) & rabbitmq-server $@

Notice that by default we create SyncQs policy that will automatically synchronize queues across all cluster nodes.

RABBITMQ_SETUP_DELAY is used here to make sure different nodes are trying to join cluster and setup other things in different times.

Configuring persistence layer

Let’s now setup persistence layer such that after RabbitMQ restart data stays intact. Since we are currently running 3 instances of RabbitMQ, we will need to also create target folder for mount point that is going to be used by RabbitMQ server (let’s say on SERVER1, SERVER3 and SERVER5):

Then, we need to label our swarm cluster nodes appropriately.

$ docker node ls
6so183185g8qd11aoix21rea1    SERVER5    Ready   Active        Reachable
920kij34jhrz76lprdthz2utz    SERVER3    Ready   Active        Reachable
9zlzpsto6m4f9h0inilgy2hkr    SERVER4    Ready   Active        Reachable
au00yheo9dvstjwvk3lo4l2oe *  SERVER1    Ready   Active        Reachable
c7n1elqonzsidncwlyg62d90v    SERVER2    Ready   Active        Leader

$ docker node update -label-add rabbitmq=1 au00yheo9dvstjwvk3lo4l2oe
$ docker node update -label-add rabbitmq=2 920kij34jhrz76lprdthz2utz
$ docker node update -label-add rabbitmq=3 6so183185g8qd11aoix21rea1

It is possible to see that label has been correctly set by invoking following command:

$ docker node inspect au00yheo9dvstjwvk3lo4l2oe
$ docker node inspect 920kij34jhrz76lprdthz2utz
$ docker node inspect 6so183185g8qd11aoix21rea1

This will produce relatively big output, you will need to inspect Spec > Labels part of it.

And now, after we have configured our labels and created folder for mount point, we can revisit service creation instructions for e.g. 3-noded RabbitMQ cluster:

$ docker service create \
    -name rabbit-1 \
    -network net \
    -e RABBITMQ_USER=admin \
    -e RABBITMQ_PASSWORD=adminpwd \
    -e RABBITMQ_CLUSTER_NODES='rabbit@rabbit-2 rabbit@rabbit' \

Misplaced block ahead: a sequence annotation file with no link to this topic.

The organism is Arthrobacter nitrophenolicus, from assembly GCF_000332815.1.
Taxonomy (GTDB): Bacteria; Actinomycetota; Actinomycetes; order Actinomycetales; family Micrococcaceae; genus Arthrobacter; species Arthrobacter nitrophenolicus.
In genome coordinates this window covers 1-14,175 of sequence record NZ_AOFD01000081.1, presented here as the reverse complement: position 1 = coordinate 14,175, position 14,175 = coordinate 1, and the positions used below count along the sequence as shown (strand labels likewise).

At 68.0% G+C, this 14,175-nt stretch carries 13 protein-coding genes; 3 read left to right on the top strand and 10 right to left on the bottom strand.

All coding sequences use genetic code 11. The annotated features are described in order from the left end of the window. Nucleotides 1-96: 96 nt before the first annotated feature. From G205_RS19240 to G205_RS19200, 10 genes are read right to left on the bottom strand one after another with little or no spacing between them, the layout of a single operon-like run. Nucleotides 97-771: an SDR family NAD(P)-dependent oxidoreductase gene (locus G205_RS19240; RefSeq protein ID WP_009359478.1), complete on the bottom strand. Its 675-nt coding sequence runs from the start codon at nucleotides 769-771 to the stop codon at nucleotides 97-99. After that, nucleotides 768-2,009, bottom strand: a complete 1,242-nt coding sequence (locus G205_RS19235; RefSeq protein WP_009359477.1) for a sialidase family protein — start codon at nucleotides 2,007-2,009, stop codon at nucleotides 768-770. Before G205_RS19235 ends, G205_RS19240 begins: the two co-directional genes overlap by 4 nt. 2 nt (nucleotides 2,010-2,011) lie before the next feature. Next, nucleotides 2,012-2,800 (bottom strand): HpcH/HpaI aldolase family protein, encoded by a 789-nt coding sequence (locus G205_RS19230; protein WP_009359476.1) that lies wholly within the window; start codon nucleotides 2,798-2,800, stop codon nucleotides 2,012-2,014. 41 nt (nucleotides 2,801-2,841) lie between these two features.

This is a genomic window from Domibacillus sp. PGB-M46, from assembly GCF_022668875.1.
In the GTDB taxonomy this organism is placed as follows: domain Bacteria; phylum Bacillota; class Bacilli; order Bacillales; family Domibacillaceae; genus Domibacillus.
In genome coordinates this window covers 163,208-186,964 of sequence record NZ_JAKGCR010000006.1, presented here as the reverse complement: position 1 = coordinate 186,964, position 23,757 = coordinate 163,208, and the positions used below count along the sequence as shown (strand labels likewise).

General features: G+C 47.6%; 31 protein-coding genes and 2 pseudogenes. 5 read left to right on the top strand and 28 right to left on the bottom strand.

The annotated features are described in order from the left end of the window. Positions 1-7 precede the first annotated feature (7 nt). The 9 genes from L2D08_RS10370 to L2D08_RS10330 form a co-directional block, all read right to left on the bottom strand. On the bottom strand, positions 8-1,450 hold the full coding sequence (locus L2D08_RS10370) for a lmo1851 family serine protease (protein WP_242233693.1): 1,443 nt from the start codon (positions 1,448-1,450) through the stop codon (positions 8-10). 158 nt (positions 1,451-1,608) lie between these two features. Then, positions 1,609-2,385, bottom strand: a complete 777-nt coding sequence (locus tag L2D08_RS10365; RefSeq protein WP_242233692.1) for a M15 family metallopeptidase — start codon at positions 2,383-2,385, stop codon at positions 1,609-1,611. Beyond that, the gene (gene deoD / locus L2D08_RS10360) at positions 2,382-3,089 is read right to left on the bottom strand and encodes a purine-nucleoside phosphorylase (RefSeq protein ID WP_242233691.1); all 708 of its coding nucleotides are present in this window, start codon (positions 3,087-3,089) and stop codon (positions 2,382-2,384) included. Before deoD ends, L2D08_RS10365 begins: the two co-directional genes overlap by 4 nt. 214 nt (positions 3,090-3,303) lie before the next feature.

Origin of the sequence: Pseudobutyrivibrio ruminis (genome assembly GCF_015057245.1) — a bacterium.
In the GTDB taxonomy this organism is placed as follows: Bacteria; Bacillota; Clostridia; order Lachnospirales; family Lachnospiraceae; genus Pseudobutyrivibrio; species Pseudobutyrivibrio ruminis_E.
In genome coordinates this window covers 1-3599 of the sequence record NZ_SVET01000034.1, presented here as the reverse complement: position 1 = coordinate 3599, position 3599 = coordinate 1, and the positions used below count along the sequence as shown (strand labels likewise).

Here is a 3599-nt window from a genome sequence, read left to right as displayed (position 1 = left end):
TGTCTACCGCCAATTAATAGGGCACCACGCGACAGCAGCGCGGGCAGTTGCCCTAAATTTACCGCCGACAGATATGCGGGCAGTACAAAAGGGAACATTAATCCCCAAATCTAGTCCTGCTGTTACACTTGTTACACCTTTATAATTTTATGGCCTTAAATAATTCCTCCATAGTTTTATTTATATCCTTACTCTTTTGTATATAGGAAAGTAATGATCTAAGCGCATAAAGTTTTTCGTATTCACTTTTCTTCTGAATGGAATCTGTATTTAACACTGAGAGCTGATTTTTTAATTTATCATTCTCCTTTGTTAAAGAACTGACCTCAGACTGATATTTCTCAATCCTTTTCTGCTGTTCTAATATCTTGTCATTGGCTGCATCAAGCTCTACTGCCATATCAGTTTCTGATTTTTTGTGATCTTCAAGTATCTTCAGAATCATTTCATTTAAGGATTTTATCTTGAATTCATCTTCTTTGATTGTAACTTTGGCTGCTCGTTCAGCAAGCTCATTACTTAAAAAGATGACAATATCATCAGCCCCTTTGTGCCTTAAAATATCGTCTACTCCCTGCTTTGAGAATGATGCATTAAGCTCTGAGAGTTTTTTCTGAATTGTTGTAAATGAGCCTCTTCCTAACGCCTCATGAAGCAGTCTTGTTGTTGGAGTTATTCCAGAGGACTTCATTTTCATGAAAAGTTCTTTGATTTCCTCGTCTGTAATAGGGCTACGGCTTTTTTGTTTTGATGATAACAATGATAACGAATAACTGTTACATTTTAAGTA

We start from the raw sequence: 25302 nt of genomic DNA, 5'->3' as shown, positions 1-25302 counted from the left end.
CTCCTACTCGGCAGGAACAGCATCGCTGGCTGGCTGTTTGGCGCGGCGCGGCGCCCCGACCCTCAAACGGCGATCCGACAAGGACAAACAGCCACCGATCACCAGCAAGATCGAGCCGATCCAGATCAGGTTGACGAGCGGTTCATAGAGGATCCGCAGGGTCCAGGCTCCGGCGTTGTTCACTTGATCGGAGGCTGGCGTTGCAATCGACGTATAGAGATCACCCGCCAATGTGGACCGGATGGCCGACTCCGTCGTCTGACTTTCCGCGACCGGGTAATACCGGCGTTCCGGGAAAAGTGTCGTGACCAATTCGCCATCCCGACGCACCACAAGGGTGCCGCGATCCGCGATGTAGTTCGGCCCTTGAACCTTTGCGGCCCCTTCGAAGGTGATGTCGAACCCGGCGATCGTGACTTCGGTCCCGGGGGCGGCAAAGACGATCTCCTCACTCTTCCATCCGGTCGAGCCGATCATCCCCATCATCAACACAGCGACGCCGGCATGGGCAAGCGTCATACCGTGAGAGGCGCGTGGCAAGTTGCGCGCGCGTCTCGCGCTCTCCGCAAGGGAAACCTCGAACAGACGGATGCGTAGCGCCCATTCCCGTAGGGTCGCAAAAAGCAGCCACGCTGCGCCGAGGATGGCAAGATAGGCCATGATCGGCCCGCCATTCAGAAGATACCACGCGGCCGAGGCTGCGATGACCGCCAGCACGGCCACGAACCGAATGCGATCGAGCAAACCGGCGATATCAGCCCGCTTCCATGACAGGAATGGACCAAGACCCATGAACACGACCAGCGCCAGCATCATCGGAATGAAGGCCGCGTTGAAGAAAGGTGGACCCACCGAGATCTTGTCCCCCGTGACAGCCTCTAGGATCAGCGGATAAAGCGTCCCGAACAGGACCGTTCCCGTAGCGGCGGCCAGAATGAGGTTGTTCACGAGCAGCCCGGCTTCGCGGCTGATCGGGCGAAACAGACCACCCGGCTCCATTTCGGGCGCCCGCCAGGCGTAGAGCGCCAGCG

-constraint node.labels.rabbitmq==1 \
    -mount type=bind,source=/data/rabbitmq-1,target=/var/lib/rabbitmq \
    -e RABBITMQ_NODENAME=rabbit@rabbit-1 \
    -e RABBITMQ_ERLANG_COOKIE=a-little-secret \

$ docker service create \
    -name rabbit-2 \
    -network net \
    -e RABBITMQ_USER=admin \
    -e RABBITMQ_PASSWORD=adminpwd \
    -e RABBITMQ_CLUSTER_NODES='rabbit@rabbit-1 rabbit@rabbit' \
    -constraint node.labels.rabbitmq==2 \
    -mount type=bind,source=/data/rabbitmq-2,target=/var/lib/rabbitmq \
    -e RABBITMQ_NODENAME=rabbit@rabbit-2 \
    -e RABBITMQ_ERLANG_COOKIE=a-little-secret \

$ docker service create \
    -name rabbit \
    -network net \
    -p #{HTTP_UI_PORT}:15672 \
    -e RABBITMQ_USER=admin \
    -e RABBITMQ_PASSWORD=adminpwd \
    -e RABBITMQ_CLUSTER_NODES='rabbit@rabbit-1 rabbit@rabbit-2' \
    -constraint node.labels.rabbitmq==3 \
    -mount type=bind,source=/data/rabbitmq-3,target=/var/lib/rabbitmq \
    -e RABBITMQ_NODENAME=rabbit@rabbit \
    -e RABBITMQ_ERLANG_COOKIE=a-little-secret \

This will start 3 different services (single replica services).

Considerations for delivery pipeline for RabbitMQ cluster

All nodes of RabbitMQ cluster must run same version of RabbitMQ and OTP. That enforces some limitations onto how it is possible to perform upgrades. The only option for RabbitMQ cluster upgrade is during non-working hours when there is no activity such that it is possible to bring whole cluster down and upgrade it.